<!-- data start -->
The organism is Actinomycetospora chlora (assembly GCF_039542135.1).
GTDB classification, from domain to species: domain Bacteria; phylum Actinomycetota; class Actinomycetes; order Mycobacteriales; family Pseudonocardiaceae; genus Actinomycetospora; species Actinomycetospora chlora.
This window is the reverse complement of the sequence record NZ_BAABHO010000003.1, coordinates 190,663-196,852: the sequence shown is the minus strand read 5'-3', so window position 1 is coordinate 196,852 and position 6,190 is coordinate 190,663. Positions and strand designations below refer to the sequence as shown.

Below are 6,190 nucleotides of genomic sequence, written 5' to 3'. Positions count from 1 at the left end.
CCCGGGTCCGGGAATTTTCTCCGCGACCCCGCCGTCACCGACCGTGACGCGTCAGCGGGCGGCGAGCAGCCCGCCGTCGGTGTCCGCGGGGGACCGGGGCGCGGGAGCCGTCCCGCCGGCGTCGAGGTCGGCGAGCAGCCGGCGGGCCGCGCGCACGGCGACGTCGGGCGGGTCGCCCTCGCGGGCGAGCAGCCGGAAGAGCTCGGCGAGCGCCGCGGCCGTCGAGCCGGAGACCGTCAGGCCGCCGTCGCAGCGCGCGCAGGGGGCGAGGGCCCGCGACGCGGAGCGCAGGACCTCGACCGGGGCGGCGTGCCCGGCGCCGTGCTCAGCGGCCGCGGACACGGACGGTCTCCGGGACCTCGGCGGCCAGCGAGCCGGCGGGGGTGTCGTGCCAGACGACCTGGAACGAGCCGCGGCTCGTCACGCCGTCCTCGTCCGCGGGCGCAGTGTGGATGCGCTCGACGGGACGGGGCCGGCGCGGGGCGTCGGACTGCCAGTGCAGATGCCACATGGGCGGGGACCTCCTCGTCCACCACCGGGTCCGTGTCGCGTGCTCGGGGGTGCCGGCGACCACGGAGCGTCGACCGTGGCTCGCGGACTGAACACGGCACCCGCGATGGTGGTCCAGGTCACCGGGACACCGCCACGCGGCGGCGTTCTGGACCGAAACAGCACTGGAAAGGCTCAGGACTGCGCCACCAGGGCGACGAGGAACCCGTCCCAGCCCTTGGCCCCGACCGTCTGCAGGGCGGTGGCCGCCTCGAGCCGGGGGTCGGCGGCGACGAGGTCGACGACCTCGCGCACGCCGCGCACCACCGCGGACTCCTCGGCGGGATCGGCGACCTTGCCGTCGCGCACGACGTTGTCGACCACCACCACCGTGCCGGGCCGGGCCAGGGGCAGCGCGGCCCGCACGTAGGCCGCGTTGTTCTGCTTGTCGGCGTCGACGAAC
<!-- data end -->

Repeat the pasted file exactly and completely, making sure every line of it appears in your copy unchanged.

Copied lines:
The organism is Actinomycetospora chlora (assembly GCF_039542135.1).
GTDB classification, from domain to species: domain Bacteria; phylum Actinomycetota; class Actinomycetes; order Mycobacteriales; family Pseudonocardiaceae; genus Actinomycetospora; species Actinomycetospora chlora.
This window is the reverse complement of the sequence record NZ_BAABHO010000003.1, coordinates 190,663-196,852: the sequence shown is the minus strand read 5'-3', so window position 1 is coordinate 196,852 and position 6,190 is coordinate 190,663. Positions and strand designations below refer to the sequence as shown.

Below are 6,190 nucleotides of genomic sequence, written 5' to 3'. Positions count from 1 at the left end.
CCCGGGTCCGGGAATTTTCTCCGCGACCCCGCCGTCACCGACCGTGACGCGTCAGCGGGCGGCGAGCAGCCCGCCGTCGGTGTCCGCGGGGGACCGGGGCGCGGGAGCCGTCCCGCCGGCGTCGAGGTCGGCGAGCAGCCGGCGGGCCGCGCGCACGGCGACGTCGGGCGGGTCGCCCTCGCGGGCGAGCAGCCGGAAGAGCTCGGCGAGCGCCGCGGCCGTCGAGCCGGAGACCGTCAGGCCGCCGTCGCAGCGCGCGCAGGGGGCGAGGGCCCGCGACGCGGAGCGCAGGACCTCGACCGGGGCGGCGTGCCCGGCGCCGTGCTCAGCGGCCGCGGACACGGACGGTCTCCGGGACCTCGGCGGCCAGCGAGCCGGCGGGGGTGTCGTGCCAGACGACCTGGAACGAGCCGCGGCTCGTCACGCCGTCCTCGTCCGCGGGCGCAGTGTGGATGCGCTCGACGGGACGGGGCCGGCGCGGGGCGTCGGACTGCCAGTGCAGATGCCACATGGGCGGGGACCTCCTCGTCCACCACCGGGTCCGTGTCGCGTGCTCGGGGGTGCCGGCGACCACGGAGCGTCGACCGTGGCTCGCGGACTGAACACGGCACCCGCGATGGTGGTCCAGGTCACCGGGACACCGCCACGCGGCGGCGTTCTGGACCGAAACAGCACTGGAAAGGCTCAGGACTGCGCCACCAGGGCGACGAGGAACCCGTCCCAGCCCTTGGCCCCGACCGTCTGCAGGGCGGTGGCCGCCTCGAGCCGGGGGTCGGCGGCGACGAGGTCGACGACCTCGCGCACGCCGCGCACCACCGCGGACTCCTCGGCGGGATCGGCGACCTTGCCGTCGCGCACGACGTTGTCGACCACCACCACCGTGCCGGGCCGGGCCAGGGGCAGCGCGGCCCGCACGTAGGCCGCGTTGTTCTGCTTGTCGGCGTCGACGAAC